Hillary Clinton is continuing to add to her resume. The former U.S. Senator, Secretary of State, and First Lady will be making history as the first-ever female chancellor of Queen’s University in Belfast, Northern Ireland.
The university announced the news this week.
Clinton will serve as the university’s chancellor — the 11th in its history — for a five-year term. However, the role is largely ceremonial but she will help advise staff and attend graduations, according to the job description on the school’s official website.
“I am delighted that Queen’s has chosen Hillary Clinton to be its new Chancellor. Secretary Clinton has made a considerable contribution to Northern Ireland and as an internationally recognized leader will be an incredible advocate for Queen’s and an inspirational role model for the Queen’s community,” Stephen Prenter, chair of the university’s Senate, said in a statement from the university.
Clinton previously received an honorary doctorate from Queen’s University in October 2018.
The former presidential candidate will not be paid for the job.
“It is a great privilege to become the Chancellor of Queen’s University, a place I have great fondness for and have grown a strong relationship with over the years,” she said. “The University is making waves internationally for its research and impact and I am proud to be an ambassador and help grow its reputation for excellence.”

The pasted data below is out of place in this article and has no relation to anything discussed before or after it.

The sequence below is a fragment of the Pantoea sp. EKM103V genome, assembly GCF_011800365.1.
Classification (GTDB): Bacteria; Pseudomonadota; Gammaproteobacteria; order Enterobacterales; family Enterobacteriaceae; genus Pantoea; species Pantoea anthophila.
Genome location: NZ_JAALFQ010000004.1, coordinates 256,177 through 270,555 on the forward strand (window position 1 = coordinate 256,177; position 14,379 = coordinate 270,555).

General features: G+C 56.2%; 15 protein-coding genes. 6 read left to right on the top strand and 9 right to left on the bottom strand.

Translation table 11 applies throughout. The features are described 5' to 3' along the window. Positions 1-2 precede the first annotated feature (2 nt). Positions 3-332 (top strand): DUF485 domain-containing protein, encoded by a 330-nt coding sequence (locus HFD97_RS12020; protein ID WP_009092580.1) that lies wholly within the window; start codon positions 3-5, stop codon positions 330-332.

In an announcement from Queen’s University, Clinton’s main roles were described as “presiding at degree congregations, ambassador, and advisor, available to the Queen’s University Chancellor and senior management as a sounding board and to provide counsel and guidance. ”
As Chancellor @HillaryClinton will have three main roles:
1.Presiding at degree congregations.
3.Advisor, available to the @QUBVChancellor and senior management as a sounding board and to provide counsel and guidance.
— Queen's University Belfast 🎓 (@QUBelfast) January 2, 2020
Clinton will also act as an advisor to the vice-chancellor Prof Ian Greer, according to BBC.